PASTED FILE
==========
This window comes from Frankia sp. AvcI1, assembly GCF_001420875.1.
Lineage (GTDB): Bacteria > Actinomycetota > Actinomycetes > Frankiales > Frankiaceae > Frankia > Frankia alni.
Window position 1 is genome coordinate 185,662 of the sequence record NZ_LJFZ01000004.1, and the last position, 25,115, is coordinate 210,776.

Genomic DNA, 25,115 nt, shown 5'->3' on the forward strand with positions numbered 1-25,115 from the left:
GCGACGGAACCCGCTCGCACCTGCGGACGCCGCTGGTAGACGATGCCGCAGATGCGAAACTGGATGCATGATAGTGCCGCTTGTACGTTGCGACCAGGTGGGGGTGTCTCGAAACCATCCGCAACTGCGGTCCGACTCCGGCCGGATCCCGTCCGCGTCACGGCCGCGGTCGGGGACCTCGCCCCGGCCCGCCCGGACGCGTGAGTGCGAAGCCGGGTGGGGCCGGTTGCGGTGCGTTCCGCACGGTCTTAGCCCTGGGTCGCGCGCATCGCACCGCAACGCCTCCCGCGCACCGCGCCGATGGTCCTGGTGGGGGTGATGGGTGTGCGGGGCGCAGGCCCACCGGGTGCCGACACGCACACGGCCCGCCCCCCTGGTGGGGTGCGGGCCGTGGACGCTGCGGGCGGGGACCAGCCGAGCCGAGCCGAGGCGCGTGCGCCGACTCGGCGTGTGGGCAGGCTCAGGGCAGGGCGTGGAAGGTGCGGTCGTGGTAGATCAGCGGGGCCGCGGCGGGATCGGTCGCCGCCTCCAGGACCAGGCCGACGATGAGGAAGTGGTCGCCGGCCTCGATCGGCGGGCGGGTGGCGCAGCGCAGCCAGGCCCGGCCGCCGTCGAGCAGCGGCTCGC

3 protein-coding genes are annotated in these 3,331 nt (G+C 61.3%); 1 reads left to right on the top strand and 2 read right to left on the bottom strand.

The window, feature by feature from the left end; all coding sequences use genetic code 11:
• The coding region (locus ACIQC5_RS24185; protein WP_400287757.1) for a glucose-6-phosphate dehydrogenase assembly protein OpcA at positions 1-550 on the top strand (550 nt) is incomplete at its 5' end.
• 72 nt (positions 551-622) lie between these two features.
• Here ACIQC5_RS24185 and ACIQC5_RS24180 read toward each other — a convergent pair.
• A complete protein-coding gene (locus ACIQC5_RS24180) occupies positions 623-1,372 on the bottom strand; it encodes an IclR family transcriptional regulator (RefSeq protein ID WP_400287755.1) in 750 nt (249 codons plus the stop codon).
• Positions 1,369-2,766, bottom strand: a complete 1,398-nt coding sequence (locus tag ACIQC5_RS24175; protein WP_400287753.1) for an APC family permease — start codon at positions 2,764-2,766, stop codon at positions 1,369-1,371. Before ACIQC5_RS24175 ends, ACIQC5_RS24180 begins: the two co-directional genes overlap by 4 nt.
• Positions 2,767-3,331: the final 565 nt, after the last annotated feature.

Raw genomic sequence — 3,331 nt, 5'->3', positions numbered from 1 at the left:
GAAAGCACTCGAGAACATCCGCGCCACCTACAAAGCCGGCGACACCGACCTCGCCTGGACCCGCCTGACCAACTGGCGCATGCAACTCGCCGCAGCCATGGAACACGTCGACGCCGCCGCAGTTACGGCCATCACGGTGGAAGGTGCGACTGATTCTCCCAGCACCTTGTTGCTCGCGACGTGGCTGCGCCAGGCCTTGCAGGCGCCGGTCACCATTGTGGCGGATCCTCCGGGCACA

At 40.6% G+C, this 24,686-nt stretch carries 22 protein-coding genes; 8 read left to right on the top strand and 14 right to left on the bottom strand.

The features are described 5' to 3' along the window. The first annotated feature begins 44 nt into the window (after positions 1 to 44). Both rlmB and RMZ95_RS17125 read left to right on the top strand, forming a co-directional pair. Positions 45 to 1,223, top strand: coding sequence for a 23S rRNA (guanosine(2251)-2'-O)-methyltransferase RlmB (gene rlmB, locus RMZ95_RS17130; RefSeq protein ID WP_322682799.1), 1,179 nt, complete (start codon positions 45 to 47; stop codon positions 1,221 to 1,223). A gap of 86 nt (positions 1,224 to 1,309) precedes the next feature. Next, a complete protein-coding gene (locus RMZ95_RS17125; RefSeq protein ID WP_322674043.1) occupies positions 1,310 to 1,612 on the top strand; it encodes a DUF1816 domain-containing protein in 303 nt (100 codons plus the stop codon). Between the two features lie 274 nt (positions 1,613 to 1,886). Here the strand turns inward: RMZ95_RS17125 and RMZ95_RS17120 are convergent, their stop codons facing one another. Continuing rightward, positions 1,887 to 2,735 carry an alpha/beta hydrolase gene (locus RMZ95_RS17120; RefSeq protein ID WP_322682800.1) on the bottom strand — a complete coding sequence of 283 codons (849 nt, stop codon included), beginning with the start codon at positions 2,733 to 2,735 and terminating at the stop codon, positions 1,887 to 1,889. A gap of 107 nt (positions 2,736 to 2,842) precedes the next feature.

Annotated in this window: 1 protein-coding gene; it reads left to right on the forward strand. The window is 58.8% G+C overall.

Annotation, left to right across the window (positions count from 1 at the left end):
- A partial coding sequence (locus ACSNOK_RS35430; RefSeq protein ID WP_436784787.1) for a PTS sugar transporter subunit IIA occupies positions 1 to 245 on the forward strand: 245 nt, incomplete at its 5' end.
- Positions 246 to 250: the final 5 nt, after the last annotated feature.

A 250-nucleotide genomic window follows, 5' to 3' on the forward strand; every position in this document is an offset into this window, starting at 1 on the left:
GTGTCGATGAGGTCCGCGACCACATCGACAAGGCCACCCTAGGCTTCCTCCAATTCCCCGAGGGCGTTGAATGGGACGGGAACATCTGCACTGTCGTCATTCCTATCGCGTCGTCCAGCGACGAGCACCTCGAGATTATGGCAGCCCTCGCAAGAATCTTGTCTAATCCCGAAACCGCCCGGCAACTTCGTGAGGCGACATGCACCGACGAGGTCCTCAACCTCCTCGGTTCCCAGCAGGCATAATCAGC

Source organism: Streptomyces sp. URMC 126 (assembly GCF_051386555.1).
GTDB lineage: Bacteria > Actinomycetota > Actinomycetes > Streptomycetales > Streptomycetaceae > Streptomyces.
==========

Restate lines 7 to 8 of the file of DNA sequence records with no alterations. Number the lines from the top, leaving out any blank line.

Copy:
The window, feature by feature from the left end; all coding sequences use genetic code 11:
• The coding region (locus ACIQC5_RS24185; protein WP_400287757.1) for a glucose-6-phosphate dehydrogenase assembly protein OpcA at positions 1-550 on the top strand (550 nt) is incomplete at its 5' end.